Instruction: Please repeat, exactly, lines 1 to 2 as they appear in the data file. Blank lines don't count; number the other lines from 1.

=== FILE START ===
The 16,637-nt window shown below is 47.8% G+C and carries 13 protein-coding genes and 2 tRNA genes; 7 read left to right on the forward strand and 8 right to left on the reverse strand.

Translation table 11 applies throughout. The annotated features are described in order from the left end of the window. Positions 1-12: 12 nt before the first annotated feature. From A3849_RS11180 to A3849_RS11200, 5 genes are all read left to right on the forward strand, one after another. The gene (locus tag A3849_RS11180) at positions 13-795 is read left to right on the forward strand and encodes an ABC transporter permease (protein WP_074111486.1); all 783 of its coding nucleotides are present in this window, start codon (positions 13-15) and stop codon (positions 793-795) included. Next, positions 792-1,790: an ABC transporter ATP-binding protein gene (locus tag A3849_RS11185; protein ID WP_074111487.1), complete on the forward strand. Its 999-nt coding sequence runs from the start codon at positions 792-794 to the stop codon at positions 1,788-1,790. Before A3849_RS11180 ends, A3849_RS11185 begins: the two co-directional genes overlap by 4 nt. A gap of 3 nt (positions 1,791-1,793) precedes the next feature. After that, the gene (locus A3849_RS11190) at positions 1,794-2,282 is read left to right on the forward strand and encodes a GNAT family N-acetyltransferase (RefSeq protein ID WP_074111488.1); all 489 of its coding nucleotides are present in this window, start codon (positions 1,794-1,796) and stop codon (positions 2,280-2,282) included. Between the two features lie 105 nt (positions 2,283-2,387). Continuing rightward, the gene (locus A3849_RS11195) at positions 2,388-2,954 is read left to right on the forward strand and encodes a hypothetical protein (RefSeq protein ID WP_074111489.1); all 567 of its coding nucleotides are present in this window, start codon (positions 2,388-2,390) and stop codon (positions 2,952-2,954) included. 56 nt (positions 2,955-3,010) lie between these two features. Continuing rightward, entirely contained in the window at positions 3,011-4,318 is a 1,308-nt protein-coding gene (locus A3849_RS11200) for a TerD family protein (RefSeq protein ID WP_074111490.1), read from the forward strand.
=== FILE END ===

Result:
The 16,637-nt window shown below is 47.8% G+C and carries 13 protein-coding genes and 2 tRNA genes; 7 read left to right on the forward strand and 8 right to left on the reverse strand.

Translation table 11 applies throughout. The annotated features are described in order from the left end of the window. Positions 1-12: 12 nt before the first annotated feature. From A3849_RS11180 to A3849_RS11200, 5 genes are all read left to right on the forward strand, one after another. The gene (locus tag A3849_RS11180) at positions 13-795 is read left to right on the forward strand and encodes an ABC transporter permease (protein WP_074111486.1); all 783 of its coding nucleotides are present in this window, start codon (positions 13-15) and stop codon (positions 793-795) included. Next, positions 792-1,790: an ABC transporter ATP-binding protein gene (locus tag A3849_RS11185; protein ID WP_074111487.1), complete on the forward strand. Its 999-nt coding sequence runs from the start codon at positions 792-794 to the stop codon at positions 1,788-1,790. Before A3849_RS11180 ends, A3849_RS11185 begins: the two co-directional genes overlap by 4 nt. A gap of 3 nt (positions 1,791-1,793) precedes the next feature. After that, the gene (locus A3849_RS11190) at positions 1,794-2,282 is read left to right on the forward strand and encodes a GNAT family N-acetyltransferase (RefSeq protein ID WP_074111488.1); all 489 of its coding nucleotides are present in this window, start codon (positions 1,794-1,796) and stop codon (positions 2,280-2,282) included. Between the two features lie 105 nt (positions 2,283-2,387). Continuing rightward, the gene (locus A3849_RS11195) at positions 2,388-2,954 is read left to right on the forward strand and encodes a hypothetical protein (RefSeq protein ID WP_074111489.1); all 567 of its coding nucleotides are present in this window, start codon (positions 2,388-2,390) and stop codon (positions 2,952-2,954) included. 56 nt (positions 2,955-3,010) lie between these two features. Continuing rightward, entirely contained in the window at positions 3,011-4,318 is a 1,308-nt protein-coding gene (locus A3849_RS11200) for a TerD family protein (RefSeq protein ID WP_074111490.1), read from the forward strand.